The Mug Shot

The Mug Shot

This article was originally printed in the winter 2001 issue of JEA’s magazine Communication: Journalism Education Today.

Using light and camera angles to your benefit can help when you’re assigned to take THE MUG SHOT

by Bradley Wilson

Photos by
Zach Long, Mike Shepherd, Jeanel Drake
and Kelly Glasscock

LET’S FACE IT. Sometimes there will be no other alternative for a photo than a mug shot of a person.

But let’s face another fact: taking high-quality mug shots means spending a few minutes choosing a simple background and the right lighting as well as working with the subject to produce pleasant pictures.

Mug shots need not be bad. They are easier to take than any other photograph – even with a point-and-shoot camera. Because the lighting conditions are completely controllable and the subject is stationary, the photographer has her choice of shutter speeds and apertures. As usual, low-numbered f/stops result in a lower depth-of-field and blurry background. Because the photographer can control the location of the photo, there is no excuse for having poles growing out of people’s heads.

The hardest part about taking mug shots is getting the subject to cooperate. The first step is selecting the background, a plain one in light without shadows. Ask the person to stand at least three feet away from the nearest object, particularly when using flash, so there are no distracting shadows or background objects. Plain, neutral-colored walls make the best backgrounds.

Then make sure the subject is not standing with shoulders parallel to the film plane; ask the individual to turn either the right or left shoulder towards the camera about 45 degrees. This lends an air of informality to the photograph. Ask the subject to point his or her nose toward the camera and make sure the person is not tilting his or her head or squinting. Then shoot the picture.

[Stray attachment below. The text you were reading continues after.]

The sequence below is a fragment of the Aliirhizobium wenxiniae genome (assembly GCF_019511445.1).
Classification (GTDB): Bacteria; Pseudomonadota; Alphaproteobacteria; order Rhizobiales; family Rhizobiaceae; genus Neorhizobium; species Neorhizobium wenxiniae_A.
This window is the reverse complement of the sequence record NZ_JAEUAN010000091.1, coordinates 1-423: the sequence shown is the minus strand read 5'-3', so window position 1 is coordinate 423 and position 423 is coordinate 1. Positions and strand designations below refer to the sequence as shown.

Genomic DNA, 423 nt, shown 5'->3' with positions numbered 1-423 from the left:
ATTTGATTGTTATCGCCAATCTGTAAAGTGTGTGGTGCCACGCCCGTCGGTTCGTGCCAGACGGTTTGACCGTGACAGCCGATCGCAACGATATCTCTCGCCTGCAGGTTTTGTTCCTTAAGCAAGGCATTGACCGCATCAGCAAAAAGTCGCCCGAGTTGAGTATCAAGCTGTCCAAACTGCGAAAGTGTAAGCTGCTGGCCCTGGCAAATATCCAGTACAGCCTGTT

For a routine column head or forum picture, taking better mug shots will improve the look of the page.

Window light
The light from a window, with a dark background, often creates a pleasing photograph. In this case, available light in the room filled in the shadows on her face.
Fill flash
On a partly-cloudy day, the use of low-powered flash with a non-distracting background often gives excellent results. The detail in the eyes and hair and the body angle create a pleasing picture.
The mayor
It was a simple mug shot for a column head in the newspaper, seemingly not worth much time. By taking a few minutes to get the right lighting and simple background, the picture will look better. The photographer for this photo used a telephoto lens to help separate the subject from the background.
Harsh sunlight
On a sunny day, the sun may create distracting shadows. To alleviate the problem, find an area of solid shade such as under a tree or beside a building.
Direct flash
Using a flash fills in the shadows under the eyes but creates more distracting shadows. Try moving the subject away from any background so the shadow will not have anything to fall on.
Poles growing out of heads or objects in the background may distract from the point of the photo: the person. Because it is easy for both the subject and the photographer to move, there is no good excuse for distracting backgrounds.
Bounced flash
Angling the flash to bounce off a white ceiling or wall simulates natural lighting while filling in many of the shadows around the eyes.
When the flash is pointing directly to the side of the person’s face, as when the camera is turned vertical with direct flash, one side of the face will be too light. But light from a window or bounced off a wall can provide pleasing sidelight.
When the background is lighter than the subject, a camera’s meter can be tricked into underexposing the subject’s face. Move up close and determine the accurate exposure for the face and then back up, keeping the exposure the same.
Light from above
Powerful overhead lighting creates distracting shadows that can be a particular problem on stage.
Light from below
This type of unnatural light gives an eerie feel to photographs and obviously distracting shadows.
Shooting from above
A feeling of inferiority is created when the photojournalist stands above the subject. This angle can, however, help to hide distracting objects in the background.
Shooting from below
This angle gives the subject a sense of dominance. When using a light background, remember to compensate for backlighting. Expose for the


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